Domtar Acoutical Laboratory was leased and operated by MJM Acoustical Consultants from 1992 until 2006, when the future of the facility became uncertain. In the summer of 2013, under a new owner, the building was demolished. Most of the research papers found on our website were conducted within this facility, with the characteristics and dimensions mentioned below.
The facility consisted of a control room and three reverberant rooms which were structurally decoupled from one another. Both the source room (90 m3) and the receiving room (255 m3) were equipped with rotating diffusers to maintain a proper reverberant field; all three rooms were also equipped with stationary diffusers. For airborne and impact measurements on floor/ceiling assemblies, the receiving room was located below the impact room (see figure 1 for more details). The dimensions, volume, construction, and weight of each room and the number of springs on which they rest (for the source and receiving room) appear in the paragraphs below, along with the dimensions of the test openings.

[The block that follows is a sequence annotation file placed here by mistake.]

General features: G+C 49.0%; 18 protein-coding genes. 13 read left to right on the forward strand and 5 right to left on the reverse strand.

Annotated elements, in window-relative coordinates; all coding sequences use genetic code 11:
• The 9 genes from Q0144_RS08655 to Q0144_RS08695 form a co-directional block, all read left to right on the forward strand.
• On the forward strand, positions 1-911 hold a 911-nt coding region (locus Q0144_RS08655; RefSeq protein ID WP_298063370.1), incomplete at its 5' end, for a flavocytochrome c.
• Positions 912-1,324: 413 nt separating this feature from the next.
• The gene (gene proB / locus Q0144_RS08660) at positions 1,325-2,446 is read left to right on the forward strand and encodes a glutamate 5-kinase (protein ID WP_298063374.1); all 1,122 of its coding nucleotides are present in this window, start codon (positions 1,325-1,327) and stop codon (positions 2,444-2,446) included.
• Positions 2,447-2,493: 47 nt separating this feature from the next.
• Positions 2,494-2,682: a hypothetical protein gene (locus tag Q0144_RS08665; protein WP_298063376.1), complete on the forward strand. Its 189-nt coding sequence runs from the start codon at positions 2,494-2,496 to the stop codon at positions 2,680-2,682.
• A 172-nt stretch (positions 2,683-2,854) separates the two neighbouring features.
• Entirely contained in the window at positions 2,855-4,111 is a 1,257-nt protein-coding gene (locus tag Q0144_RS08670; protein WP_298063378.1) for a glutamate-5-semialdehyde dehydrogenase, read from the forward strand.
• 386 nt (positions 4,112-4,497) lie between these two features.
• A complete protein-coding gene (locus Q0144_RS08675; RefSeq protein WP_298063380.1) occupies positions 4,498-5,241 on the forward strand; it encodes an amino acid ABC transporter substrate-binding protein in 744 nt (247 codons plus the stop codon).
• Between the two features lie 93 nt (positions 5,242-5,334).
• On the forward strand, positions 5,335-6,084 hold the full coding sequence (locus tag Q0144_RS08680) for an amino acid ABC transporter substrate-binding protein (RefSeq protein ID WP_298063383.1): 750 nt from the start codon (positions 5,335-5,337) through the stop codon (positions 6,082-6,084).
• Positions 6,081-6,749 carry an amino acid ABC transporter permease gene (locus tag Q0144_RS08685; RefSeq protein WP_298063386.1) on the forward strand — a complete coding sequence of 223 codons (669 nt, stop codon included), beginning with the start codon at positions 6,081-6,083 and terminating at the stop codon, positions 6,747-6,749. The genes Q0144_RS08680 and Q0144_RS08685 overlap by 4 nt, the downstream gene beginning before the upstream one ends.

The measurements were controlled by a microcomputer interfaced with a Larson Davis 2800 or 2900 real time frequency analyser, to which were connected two Brüel & Kjær type 4155 condenser microphones mounted on two Larson Davis type 900 B preamplifiers; one microphone located in the source room and the other located in the receiving room. There were 10 microphone positions in each reverberant chamber; a stepping motor and a transverse chain carrier located along one diagonal of the room move the microphone from position to position. The microphones have been calibrated before and after each test with a Brüel & Kjær type 4230 piston phone calibrator. The sound pressure levels measured at each position are equivalent levels integrated over a period of more than 20 seconds.
You will find below the dimensions and characteristics of the reverberation chambers: